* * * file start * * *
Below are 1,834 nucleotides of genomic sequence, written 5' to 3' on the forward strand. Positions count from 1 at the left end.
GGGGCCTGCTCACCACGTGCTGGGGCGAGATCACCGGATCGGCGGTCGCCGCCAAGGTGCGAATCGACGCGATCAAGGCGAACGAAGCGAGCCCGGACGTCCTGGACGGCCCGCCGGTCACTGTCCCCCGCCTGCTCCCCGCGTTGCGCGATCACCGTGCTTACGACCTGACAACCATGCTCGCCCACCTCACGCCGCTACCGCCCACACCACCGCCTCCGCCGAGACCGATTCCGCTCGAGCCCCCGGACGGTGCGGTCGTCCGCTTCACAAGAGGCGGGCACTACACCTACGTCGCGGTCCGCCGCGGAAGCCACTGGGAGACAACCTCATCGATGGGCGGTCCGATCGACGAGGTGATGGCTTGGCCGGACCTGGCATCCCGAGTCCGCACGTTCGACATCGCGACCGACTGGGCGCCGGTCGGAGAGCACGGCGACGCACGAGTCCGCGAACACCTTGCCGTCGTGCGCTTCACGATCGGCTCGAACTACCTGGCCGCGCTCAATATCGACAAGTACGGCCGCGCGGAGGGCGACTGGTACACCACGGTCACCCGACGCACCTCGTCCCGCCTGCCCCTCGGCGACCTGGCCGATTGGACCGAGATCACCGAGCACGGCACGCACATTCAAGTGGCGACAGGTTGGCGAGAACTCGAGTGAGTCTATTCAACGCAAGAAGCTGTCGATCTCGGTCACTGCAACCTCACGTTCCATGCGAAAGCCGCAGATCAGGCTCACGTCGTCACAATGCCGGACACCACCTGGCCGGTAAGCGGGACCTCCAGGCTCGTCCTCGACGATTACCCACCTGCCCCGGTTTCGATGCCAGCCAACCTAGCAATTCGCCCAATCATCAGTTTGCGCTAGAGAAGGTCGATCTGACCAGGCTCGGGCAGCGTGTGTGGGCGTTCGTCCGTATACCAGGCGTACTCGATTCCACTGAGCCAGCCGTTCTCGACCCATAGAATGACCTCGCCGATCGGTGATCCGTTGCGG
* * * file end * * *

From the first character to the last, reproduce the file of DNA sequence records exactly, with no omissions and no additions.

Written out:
Below are 1,834 nucleotides of genomic sequence, written 5' to 3' on the forward strand. Positions count from 1 at the left end.
GGGGCCTGCTCACCACGTGCTGGGGCGAGATCACCGGATCGGCGGTCGCCGCCAAGGTGCGAATCGACGCGATCAAGGCGAACGAAGCGAGCCCGGACGTCCTGGACGGCCCGCCGGTCACTGTCCCCCGCCTGCTCCCCGCGTTGCGCGATCACCGTGCTTACGACCTGACAACCATGCTCGCCCACCTCACGCCGCTACCGCCCACACCACCGCCTCCGCCGAGACCGATTCCGCTCGAGCCCCCGGACGGTGCGGTCGTCCGCTTCACAAGAGGCGGGCACTACACCTACGTCGCGGTCCGCCGCGGAAGCCACTGGGAGACAACCTCATCGATGGGCGGTCCGATCGACGAGGTGATGGCTTGGCCGGACCTGGCATCCCGAGTCCGCACGTTCGACATCGCGACCGACTGGGCGCCGGTCGGAGAGCACGGCGACGCACGAGTCCGCGAACACCTTGCCGTCGTGCGCTTCACGATCGGCTCGAACTACCTGGCCGCGCTCAATATCGACAAGTACGGCCGCGCGGAGGGCGACTGGTACACCACGGTCACCCGACGCACCTCGTCCCGCCTGCCCCTCGGCGACCTGGCCGATTGGACCGAGATCACCGAGCACGGCACGCACATTCAAGTGGCGACAGGTTGGCGAGAACTCGAGTGAGTCTATTCAACGCAAGAAGCTGTCGATCTCGGTCACTGCAACCTCACGTTCCATGCGAAAGCCGCAGATCAGGCTCACGTCGTCACAATGCCGGACACCACCTGGCCGGTAAGCGGGACCTCCAGGCTCGTCCTCGACGATTACCCACCTGCCCCGGTTTCGATGCCAGCCAACCTAGCAATTCGCCCAATCATCAGTTTGCGCTAGAGAAGGTCGATCTGACCAGGCTCGGGCAGCGTGTGTGGGCGTTCGTCCGTATACCAGGCGTACTCGATTCCACTGAGCCAGCCGTTCTCGACCCATAGAATGACCTCGCCGATCGGTGATCCGTTGCGG